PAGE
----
Sick of battling for the armrest with a stranger? Australian airline Qantas now allows travelers to pay a fee to reserve the seat beside them on select international flights, including seven to the United States.
Famous for their soap opera Neighbours, Australians aren’t as fond of neighboring airplane passengers. Aussie flag carrier Qantas introduced “Neighbour Free” seating on most domestic flights earlier this year, allowing passengers in economy cabins to pay to block off the seat beside them.
It’s been a success domestically, so now the airline is trialing the offer on international flights, giving travelers willing to pay a little more room on those marathon journeys to the Antipodes.
“We’ve had a really positive reaction from customers who’ve opted to travel Neighbor Free on our domestic network, and customers have told us they want the option on our international flights too,” said Catriona Larritt, Qantas’ chief customer and digital officer.
“The data shows it’s most popular with customers on our longer flights between the east and west coasts [of Australia], so rolling it out to our international flights makes a lot of sense,” she added.
From last week, Qantas has allowed travelers to book adjacent seats in economy cabins on 19 international routes, provided the flight isn’t fully booked.
The airline will email passengers on flights with spare capacity 48 hours before takeoff, offering to reserve a seat beside them for a fee.
On trans-Tasman flights (between Australia and New Zealand), neighbour-free seating starts at A$45 ($28.50) each way. Adjacent seats can be booked for A$100 ($63) each way on flights between Australia and Singapore and for A$225 ($142.50) each direction on flights between Oz and the U.S. On flights within Australia, you’ll pay A$30 ($19) per leg.
Neighboring seats can be reserved up until one hour before departure on domestic flights and two hours before departure on international journeys. Your boarding pass will display both seats.
However, the additional seat isn’t guaranteed until the plane actually takes off, even during boarding. Qantas reserves the right to sell the seat or seat a passenger in it for “operational, safety or security reasons.” But if that happens, you’ll be refunded the full fee.
Passengers traveling as a group on the same reservation, those traveling with infants, and unaccompanied minors aren’t eligible for neighbor-free seating. Additionally, those who have already purchased additional products, including seats with extra legroom, or have requested an upgrade can’t request neighbor-free seating.
Initially, the service will be offered on 19 trial routes before being expanded to more international routes in the future.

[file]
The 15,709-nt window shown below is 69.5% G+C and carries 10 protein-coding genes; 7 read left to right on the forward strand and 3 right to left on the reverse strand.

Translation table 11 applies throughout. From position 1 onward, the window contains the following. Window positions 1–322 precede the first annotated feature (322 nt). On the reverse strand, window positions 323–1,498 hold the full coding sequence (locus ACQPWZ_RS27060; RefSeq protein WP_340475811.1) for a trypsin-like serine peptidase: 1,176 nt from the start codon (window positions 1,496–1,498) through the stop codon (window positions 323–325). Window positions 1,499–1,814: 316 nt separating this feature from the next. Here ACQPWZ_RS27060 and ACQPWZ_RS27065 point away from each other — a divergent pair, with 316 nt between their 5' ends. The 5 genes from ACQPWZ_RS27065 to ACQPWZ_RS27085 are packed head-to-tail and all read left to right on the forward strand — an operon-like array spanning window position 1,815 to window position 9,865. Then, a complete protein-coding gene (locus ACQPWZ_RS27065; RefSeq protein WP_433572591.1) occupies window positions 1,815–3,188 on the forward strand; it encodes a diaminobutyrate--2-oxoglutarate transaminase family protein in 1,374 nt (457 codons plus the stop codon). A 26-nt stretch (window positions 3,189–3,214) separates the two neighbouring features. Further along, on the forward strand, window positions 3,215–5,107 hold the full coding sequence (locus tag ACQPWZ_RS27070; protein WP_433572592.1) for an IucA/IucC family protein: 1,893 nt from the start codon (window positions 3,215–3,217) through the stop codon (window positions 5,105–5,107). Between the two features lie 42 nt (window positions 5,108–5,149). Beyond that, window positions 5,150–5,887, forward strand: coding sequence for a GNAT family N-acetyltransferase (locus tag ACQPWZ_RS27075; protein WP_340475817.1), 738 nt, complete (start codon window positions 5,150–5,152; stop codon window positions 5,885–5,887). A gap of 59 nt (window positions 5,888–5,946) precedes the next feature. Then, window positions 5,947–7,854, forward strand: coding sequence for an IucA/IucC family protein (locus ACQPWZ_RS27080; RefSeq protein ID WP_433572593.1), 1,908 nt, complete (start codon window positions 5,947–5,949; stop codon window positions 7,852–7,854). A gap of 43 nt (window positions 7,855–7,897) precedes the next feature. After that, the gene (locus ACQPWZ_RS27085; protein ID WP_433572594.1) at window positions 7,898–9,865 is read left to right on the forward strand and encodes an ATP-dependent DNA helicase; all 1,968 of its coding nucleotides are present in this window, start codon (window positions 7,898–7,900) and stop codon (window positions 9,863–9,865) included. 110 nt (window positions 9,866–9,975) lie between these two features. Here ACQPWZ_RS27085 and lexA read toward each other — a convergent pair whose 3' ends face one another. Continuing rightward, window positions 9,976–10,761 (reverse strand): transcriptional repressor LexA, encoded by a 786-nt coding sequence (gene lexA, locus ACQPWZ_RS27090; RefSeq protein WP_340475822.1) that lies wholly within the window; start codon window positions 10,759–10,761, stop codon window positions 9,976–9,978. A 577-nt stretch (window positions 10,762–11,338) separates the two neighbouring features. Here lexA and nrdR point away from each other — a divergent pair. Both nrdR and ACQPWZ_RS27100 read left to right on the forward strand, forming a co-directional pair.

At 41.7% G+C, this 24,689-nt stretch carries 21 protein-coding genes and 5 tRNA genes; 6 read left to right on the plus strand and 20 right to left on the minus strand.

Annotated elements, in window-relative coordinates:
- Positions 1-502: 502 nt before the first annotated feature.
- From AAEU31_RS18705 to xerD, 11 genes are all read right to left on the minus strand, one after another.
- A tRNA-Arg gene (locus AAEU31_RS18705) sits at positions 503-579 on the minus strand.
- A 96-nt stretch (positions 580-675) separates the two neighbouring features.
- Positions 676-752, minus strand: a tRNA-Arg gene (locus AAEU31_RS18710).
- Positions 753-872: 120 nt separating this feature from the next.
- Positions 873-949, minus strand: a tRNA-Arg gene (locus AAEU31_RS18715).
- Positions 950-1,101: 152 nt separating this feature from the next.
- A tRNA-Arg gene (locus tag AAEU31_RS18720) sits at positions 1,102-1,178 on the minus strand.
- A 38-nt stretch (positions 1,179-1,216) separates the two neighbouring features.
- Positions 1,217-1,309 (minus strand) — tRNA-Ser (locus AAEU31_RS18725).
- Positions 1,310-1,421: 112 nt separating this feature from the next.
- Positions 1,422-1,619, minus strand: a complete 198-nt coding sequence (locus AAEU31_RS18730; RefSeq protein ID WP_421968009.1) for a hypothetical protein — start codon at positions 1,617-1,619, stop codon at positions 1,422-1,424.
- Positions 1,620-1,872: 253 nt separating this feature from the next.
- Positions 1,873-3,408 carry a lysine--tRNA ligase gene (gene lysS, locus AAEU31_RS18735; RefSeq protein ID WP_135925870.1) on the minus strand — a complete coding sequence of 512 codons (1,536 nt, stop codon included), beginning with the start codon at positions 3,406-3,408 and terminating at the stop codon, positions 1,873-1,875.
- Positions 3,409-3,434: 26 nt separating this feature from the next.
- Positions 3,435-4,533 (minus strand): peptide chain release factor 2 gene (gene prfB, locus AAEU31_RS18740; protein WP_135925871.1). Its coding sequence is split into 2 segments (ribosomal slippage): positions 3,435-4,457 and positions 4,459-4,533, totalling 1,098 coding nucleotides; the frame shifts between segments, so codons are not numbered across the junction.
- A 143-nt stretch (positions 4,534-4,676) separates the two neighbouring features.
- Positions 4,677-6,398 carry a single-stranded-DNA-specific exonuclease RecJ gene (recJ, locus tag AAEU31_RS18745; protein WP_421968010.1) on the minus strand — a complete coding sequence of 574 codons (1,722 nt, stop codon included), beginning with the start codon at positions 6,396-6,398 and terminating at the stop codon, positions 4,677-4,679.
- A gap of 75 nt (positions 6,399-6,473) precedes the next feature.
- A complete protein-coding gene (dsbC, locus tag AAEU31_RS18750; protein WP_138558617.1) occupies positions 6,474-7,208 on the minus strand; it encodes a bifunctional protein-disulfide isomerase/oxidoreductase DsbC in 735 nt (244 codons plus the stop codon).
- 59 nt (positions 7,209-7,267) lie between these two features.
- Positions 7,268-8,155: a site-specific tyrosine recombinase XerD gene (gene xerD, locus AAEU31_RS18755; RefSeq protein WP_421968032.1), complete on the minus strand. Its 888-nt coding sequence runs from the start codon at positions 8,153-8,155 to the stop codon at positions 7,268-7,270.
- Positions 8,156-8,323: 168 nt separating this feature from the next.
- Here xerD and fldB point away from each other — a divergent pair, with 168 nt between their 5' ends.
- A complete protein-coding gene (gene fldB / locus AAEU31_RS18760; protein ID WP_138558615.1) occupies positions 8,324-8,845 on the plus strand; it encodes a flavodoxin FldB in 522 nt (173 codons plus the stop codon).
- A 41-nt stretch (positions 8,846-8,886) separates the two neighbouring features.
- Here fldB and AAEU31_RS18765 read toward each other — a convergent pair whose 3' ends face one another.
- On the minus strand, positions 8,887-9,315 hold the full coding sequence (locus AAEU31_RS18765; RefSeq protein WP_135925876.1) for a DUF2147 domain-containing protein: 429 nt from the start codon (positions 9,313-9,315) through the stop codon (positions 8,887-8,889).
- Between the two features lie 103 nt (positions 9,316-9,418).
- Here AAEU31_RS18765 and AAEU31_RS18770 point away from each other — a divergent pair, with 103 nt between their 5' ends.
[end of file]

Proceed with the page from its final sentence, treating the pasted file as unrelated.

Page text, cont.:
“International bookings can be a little more complex, which is why we’re starting with select routes and bookings without additional products to test our processes before expanding the program in the coming months,” said Larritt.
The initial 19 international routes are:
- Brisbane (BNE) – Auckland (AKL)
- Brisbane – Christchurch (CHC)
- Brisbane – Los Angeles (LAX)
- Brisbane – Singapore (SIN)
- Brisbane – Wellington (WLG) (starting October 29th, 2023)
- Melbourne (MEL) – Auckland
- Melbourne – Christchurch
- Melbourne – Dallas (DFW)
- Melbourne – Los Angeles
- Melbourne – Singapore
- Melbourne – Wellington
- Perth (PER) – Singapore
- Sydney (SYD) – Auckland
- Sydney – Christchurch
- Sydney – Dallas
- Sydney – Honolulu (HNL)
- Sydney – Los Angeles
- Sydney – San Francisco (SFO)
- Sydney – Wellington
“Whether they’re hopping across the Tasman or taking a longer flight to the United States, we think customers will value being able to secure some extra space,” Larritt said.
Qantas isn’t the first airline to allow passengers to book adjacent seats for extra room. In 2017, the UAE’s Etihad Airways introduced a similar service, “Neighbour Free Seats,” allowing passengers to bid on up to three additional seats adjacent to their seat.
Qantas’ own neighbor, Air New Zealand, offered a “Neighbor Free Guarantee” on its Works Deluxe fares (comparable to business class) on narrowbody services to Australia and the Pacific Island. However, it recently announced that it will discontinue Works Deluxe fares.
The additional space became even more popular after the coronavirus pandemic, with travelers eager to guard their personal space and avoid infection. Fiji Airways allows passengers to book a “bubble,” a maximum of two additional seats in their row, on long-haul flights. Since 2021, Qatar Airways has permitted customers to reserve up to three additional seats from the check-in counter for fees between $55 to $165.